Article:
1 The Health Information Portability and Privacy Act of 1996, Public Law 104-191.
2 45 C.F.R. 164.502(a).
3 Nahra, Kirk J., Financial Institutions and the New HIPAA Rules, Standard & Poors Review of Banking and Financial Services, Vol. 20, No. 8 (June 1, 2004).
4 The U.S. Department of Justice recently announced a guilty plea agreement marking the first criminal conviction under the health information privacy provisions of HIPAA. The defendant, a former employee of a health care provider, pled guilty to wrongful disclosure of individually identifiable health information for economic gain in violation of Title 42, United States Code, Sections 1320d-6(a)(3)and 1320d-6(b)(3). United States of America v. Gibson, No. CR04-374 RSM (W.D. Wash. August 2004). A copy of the plea agreement is available on the Department of Justice Web site at www.usdoj.gov/usao/waw.
5 45 CFR 164.501.
6 45 CFR 162.923(c) (2003); Nagel, Meredith, Litigation After HIPAA's Patient Privacy Regulations, 15 The Health Lawyer August, 2003.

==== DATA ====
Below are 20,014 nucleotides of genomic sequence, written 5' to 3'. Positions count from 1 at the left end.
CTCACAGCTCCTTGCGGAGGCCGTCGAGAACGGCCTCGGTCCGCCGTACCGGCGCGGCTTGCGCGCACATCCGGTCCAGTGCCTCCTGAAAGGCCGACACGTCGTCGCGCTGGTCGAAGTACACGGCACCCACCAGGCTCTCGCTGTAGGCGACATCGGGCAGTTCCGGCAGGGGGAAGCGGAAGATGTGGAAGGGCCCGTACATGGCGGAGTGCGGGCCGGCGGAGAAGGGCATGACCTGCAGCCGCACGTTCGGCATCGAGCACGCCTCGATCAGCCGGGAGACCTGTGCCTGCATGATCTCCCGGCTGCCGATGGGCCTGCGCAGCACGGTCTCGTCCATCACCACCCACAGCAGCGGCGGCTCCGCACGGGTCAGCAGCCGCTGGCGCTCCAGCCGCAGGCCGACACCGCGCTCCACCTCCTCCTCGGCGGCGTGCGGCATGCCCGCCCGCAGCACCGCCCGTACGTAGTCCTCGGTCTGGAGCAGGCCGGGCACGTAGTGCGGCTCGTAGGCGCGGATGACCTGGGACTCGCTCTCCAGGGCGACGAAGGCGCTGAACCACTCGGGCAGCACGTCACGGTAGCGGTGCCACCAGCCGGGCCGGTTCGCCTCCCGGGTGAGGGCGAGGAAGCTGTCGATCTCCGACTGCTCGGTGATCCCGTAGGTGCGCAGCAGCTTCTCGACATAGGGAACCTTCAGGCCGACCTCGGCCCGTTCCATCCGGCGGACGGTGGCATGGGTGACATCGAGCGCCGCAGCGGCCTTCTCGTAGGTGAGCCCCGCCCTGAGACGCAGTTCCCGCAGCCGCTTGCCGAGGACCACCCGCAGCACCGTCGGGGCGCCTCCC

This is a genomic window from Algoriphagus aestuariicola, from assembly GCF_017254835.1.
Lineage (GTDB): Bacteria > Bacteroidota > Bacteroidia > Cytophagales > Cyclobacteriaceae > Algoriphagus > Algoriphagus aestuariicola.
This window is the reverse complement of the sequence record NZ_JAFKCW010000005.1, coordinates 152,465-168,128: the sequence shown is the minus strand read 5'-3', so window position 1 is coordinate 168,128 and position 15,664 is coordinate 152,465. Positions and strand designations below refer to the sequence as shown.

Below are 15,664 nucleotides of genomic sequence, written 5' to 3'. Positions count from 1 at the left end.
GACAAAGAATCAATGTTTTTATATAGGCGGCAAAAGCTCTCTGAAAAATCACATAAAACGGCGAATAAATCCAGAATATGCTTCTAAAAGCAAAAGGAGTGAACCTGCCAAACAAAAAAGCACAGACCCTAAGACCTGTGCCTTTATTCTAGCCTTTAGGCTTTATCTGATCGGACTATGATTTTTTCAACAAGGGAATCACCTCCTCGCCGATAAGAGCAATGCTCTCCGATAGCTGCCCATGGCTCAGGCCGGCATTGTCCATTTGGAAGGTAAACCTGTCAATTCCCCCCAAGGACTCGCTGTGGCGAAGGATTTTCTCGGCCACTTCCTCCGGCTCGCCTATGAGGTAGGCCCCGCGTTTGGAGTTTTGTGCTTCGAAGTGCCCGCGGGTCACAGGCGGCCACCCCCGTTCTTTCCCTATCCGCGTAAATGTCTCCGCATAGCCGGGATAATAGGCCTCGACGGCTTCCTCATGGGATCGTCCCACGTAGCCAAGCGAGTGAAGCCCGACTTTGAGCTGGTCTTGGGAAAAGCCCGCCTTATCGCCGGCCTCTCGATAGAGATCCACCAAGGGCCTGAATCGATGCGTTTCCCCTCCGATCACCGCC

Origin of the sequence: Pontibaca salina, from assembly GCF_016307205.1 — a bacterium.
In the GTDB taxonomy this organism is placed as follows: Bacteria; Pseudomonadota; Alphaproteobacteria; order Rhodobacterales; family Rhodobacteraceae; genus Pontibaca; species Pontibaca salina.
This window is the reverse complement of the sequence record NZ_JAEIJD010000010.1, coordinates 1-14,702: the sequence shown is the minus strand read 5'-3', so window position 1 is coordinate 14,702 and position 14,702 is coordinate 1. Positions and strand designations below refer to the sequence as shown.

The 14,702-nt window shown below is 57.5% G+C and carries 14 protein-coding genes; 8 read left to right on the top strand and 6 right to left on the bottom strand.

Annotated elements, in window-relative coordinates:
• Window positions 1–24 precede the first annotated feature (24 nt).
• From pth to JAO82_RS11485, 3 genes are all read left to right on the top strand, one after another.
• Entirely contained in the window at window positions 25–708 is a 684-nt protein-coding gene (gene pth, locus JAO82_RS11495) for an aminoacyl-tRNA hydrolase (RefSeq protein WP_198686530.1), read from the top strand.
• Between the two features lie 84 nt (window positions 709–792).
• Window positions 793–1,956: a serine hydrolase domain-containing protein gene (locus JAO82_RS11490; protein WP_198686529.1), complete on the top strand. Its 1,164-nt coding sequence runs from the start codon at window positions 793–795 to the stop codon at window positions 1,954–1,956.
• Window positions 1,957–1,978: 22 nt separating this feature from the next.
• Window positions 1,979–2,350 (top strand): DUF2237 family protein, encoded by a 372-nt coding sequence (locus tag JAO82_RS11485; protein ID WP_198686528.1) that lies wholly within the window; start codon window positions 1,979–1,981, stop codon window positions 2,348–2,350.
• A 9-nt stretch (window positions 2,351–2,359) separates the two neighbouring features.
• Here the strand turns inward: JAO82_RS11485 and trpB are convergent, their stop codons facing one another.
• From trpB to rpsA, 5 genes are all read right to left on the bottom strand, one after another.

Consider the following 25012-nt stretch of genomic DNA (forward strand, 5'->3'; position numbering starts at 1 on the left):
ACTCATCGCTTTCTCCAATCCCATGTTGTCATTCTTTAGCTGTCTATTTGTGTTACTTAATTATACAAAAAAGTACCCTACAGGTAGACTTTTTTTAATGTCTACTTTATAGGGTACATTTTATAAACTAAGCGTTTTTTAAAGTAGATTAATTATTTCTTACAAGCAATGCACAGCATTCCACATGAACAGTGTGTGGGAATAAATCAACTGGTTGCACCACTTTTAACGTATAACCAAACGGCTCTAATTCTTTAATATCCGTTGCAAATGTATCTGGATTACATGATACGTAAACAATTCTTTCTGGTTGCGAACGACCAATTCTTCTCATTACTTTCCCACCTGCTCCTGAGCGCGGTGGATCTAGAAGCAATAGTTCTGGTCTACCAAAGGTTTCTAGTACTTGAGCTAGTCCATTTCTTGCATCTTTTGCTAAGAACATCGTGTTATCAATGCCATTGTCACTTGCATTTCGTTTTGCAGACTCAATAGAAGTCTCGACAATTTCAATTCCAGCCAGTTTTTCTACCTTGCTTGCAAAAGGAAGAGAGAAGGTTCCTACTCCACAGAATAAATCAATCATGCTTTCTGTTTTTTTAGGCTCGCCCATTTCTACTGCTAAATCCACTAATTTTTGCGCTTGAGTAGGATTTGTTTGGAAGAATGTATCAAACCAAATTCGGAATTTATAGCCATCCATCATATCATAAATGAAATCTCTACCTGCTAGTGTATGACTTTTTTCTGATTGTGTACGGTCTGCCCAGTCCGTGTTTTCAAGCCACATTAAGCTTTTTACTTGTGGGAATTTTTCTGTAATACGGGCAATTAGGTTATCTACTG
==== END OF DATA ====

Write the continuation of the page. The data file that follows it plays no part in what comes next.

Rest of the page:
7 Bernabe, Lynne, 40 Sept. JTLATRIAL 32 (September 2004).
8 Northwestern Mem. Hosp. v. Village of South Chicago Health and Welfare Fund, No. 03 C 4006, 2004 WL 1687057 (N.D. Ill. July 27, 2004).
9 Kescheck v. St. Vincents Medical Center, No. 19887101, 2004 WL 2187164 (N.Y.Sup. Sept. 24, 2004).
10 If your state recognizes the deliberative process privilege, you may wish to claim that as well.

Jeffrey M. Pollock is a Partner at Fox Rothschild and can be reached at JMPollock@FoxRothschild.com. This article reflects the thoughts of the author and is not attributable to Fox Rothschild nor to the firm's clients. Mr. Pollock engages in complex litigation. Mr. Pollock has both counseled and represented hospital and other health-care related clients on matters involving patient privacy rights under HIPAA as well as under state law.